However, as anyone who has ever attempted it will tell you, this can be a very difficult and stressful task. I have never known anyone who claimed to be attempting to determine what God wanted them to do in a particular circumstance where they were absolutely certain about it. And I have often noticed that, after people make a decision based on their beliefs about God’s will, they end up being disappointed with the result.
Perhaps, one of the reasons these situations so often disappoint is because we come into them making the wrong set of assumptions about how God creates our world and how God relates to us.
Which brings me to the idea of surprises.
When I’m talking about surprises here, I’m talking about good surprises. Not that puddle of oil you found under your car last week. Or that number at the bottom of your most recent electric bill. I’m talking about the time your spouse gave you something for Christmas that you never even imagined you wanted, but that was the perfect gift. Or that time your four year-old made a spontaneous crayon drawing of she and you holding hands. Or that time you were driving home late one afternoon, and the dusk suddenly lit up in 100 different shades of pink and orange.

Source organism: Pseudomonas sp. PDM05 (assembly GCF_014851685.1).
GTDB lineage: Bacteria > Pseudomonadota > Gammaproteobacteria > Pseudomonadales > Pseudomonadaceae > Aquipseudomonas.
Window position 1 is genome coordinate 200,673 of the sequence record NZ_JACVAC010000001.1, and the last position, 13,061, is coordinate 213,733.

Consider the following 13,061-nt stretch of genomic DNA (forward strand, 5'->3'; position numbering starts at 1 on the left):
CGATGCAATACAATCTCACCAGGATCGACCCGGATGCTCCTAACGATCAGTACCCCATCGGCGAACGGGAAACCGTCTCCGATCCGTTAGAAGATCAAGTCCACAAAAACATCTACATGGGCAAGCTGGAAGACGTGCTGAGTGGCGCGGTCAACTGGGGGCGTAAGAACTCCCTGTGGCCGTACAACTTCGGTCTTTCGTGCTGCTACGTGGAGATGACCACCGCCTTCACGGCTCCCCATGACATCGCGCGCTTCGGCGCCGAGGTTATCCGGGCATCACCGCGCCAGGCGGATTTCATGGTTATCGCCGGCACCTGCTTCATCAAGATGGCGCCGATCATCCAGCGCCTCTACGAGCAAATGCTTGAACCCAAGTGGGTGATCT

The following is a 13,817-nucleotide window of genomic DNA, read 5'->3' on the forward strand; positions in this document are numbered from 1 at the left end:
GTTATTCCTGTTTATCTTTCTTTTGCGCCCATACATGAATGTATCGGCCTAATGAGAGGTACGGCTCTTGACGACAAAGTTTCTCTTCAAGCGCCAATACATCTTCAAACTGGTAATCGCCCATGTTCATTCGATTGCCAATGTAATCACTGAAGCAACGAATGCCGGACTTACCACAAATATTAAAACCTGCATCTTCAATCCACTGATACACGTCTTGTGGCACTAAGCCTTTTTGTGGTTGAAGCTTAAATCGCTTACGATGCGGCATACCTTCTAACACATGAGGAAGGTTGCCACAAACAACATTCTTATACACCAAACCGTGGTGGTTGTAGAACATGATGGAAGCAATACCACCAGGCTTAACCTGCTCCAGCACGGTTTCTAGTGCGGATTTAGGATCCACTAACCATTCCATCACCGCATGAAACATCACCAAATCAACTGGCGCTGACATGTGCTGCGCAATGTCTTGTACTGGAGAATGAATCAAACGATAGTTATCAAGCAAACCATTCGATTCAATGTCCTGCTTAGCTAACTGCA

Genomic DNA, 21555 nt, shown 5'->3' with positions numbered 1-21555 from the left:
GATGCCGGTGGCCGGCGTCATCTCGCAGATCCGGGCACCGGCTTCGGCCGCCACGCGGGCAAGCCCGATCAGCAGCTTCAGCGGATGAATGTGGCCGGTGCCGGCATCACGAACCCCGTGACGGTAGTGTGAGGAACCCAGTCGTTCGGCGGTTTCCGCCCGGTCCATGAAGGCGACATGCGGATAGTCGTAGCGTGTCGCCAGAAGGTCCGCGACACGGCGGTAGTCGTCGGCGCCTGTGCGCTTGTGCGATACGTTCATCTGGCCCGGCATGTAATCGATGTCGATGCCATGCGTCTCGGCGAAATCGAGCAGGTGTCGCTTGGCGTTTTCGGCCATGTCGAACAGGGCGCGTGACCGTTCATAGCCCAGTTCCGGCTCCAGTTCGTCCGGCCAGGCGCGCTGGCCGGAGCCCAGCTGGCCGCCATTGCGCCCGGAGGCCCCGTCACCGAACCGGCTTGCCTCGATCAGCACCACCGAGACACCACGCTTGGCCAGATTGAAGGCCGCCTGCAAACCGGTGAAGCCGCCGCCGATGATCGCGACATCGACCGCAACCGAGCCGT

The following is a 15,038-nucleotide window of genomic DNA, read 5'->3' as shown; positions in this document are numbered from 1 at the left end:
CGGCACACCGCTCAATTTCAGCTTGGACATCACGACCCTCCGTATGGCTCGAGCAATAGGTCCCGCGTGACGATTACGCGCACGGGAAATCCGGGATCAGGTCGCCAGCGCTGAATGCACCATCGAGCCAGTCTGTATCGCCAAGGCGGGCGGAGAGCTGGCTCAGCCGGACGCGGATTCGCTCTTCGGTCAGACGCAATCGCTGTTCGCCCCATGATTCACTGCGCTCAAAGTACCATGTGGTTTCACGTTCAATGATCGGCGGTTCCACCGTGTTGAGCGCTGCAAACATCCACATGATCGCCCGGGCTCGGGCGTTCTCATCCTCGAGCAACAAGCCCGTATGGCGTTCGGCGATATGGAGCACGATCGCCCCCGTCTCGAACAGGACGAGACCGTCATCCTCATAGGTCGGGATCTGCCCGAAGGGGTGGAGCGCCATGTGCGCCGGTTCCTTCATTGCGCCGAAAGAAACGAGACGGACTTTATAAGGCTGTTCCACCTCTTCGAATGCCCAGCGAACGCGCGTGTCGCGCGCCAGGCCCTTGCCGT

Being surprised in this way is an essential part of our existence. It is part of what makes life joyful. Take away the all of the unexpected – create a world in which we know exactly what will happen and when it will happen today, and tomorrow, and the next day – and nothing becomes interesting, engaging, or even beautiful any longer. We are halfway to hell.
What kind of God would create a universe like that?
If the universe were nothing more than a completely predictable series of events, it becomes the equivalent of the child who puts on a finger puppet show for herself. When the show is nothing but what she expects, she eventually becomes bored with it and puts it away. It is impossible for her to love her show – or the puppets – in any meaningful way, because they doing nothing other than what she makes them do.
But there is at least one other set of lenses – another way of looking at the universe – that doesn’t require it to be an cosmic puppet show, with each of us serving as little more than paper dancing at the end of divine hands. This set of lenses has been called open theism because it posits that God created a universe full of possibilities ( one that is “open”) rather than empty of them (“closed”). An open universe can be surprising, even to God, because its complexities allow it to behave in ways that are unexpected (in other words, it has what scientists, theologians, and philosophers sometimes call emergent properties).